She quit acting for two years following the success of Franco Zeffirelli's Romeo and Juliet due to an ongoing struggle with agoraphobia. In 1971 Hussey married actor Dean Paul Martin, son of the singer Dean Martin. They had a son, Alexander Gunther Martin (later an actor), in 1973, before divorcing in 1978. Dean Paul Martin died in 1987 when his National Guard F-4 Phantom jet fighter crashed in California's San Bernardino Mountains during a snowstorm.
In 1980 Hussey married Japanese singer Akira Fuse in two ceremonies, one at home in Los Angeles and a second, an Indian wedding, in Miami. She gave birth to her son Max in 1983. She divorced Fuse in 1989.
In 1991 Hussey married American rock musician David Glen Eisley, a son of the late actor Anthony Eisley. In October 1993 she gave birth to her daughter, India Eisley. India, also an actress, played her first major role in the American teen drama The Secret Life of the American Teenager in 2008.
Her memoir, The Girl on the Balcony: Olivia Hussey Finds Life After Romeo and Juliet, was released on July 31, 2018. In the book, she alleges that during a relationship with actor Christopher Jones, she was physically abused and eventually raped by Jones while they were living at 10050 Cielo Drive, where Sharon Tate and four others had been murdered only weeks earlier.
|1965||The Battle of the Villa Fiorita||Donna|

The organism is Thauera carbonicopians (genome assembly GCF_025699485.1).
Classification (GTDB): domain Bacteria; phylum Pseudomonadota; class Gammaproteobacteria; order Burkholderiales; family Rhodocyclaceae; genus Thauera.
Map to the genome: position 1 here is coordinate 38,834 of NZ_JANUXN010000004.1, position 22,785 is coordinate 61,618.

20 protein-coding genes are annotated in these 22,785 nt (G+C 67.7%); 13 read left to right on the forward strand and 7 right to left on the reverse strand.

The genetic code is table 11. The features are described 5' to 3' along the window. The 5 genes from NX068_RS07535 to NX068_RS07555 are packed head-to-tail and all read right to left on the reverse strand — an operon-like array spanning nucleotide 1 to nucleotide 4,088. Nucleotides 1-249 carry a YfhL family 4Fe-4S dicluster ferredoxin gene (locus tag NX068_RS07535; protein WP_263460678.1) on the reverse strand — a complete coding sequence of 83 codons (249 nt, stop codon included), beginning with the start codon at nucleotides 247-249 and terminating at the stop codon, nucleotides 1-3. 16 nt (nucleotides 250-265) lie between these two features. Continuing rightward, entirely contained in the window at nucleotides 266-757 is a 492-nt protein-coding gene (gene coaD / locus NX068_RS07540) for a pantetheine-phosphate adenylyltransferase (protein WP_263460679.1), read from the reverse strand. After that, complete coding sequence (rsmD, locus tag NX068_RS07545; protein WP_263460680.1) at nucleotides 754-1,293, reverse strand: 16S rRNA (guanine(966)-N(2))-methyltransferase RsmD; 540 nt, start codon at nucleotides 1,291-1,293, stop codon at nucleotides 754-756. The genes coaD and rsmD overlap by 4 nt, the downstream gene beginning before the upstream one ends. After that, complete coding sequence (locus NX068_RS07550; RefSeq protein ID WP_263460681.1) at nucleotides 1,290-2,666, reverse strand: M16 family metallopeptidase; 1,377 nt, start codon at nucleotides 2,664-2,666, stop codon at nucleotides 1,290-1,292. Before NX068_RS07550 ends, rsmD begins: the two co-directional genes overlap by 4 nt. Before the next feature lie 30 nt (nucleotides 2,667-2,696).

|1968||Romeo and Juliet||Juliet||Golden Globe Award for Most Promising Newcomer|
David di Donatello for Best Actress
Nominated— Laurel Award
|1971||All the Right Noises||Val|
|1972||The Summertime Killer||Tania Scarlotti|
|1974||Black Christmas||Jess Bradford|
|1978||Death on the Nile||Rosalie Otterbourne|
|1978||The Pirate||Leila||Television film|
|1979||The Cat and the Canary||Cicily Young|
|1979||The Thirteenth Day: The Story of Esther||Esther||Television film|
|1980||The Man with Bogart's Face||Elsa|
|1982||Turkey Shoot||Chris Walters|
|1985||The Corsican Brothers||Annamarie de Guidice||Television film|
|1989||The Jeweller's Shop||Thérèse|
|1990||Undeclared War||Rebecca Eche|
|1990||Psycho IV: The Beginning||Norma Bates||Television film|
|1993||Quest of the Delta Knights||The Mannerjay|
|1995||Ice Cream Man||Nurse Wharton|
|1995||Bad English I: Tales of a Son of a Brit|
|1996||The Dark Mist||Voice of the Ancients (Voice)|
|1996||Dead Man's Island||Rosie, the housemaid||Television film|
|1998||The Gardener||Mrs. Carter|
|1998||Shame, Shame, Shame||Therapist|
|2001||Island Prey||Catherine Gaits|
|2003||Mother Teresa of Calcutta||Mother Teresa||Television film|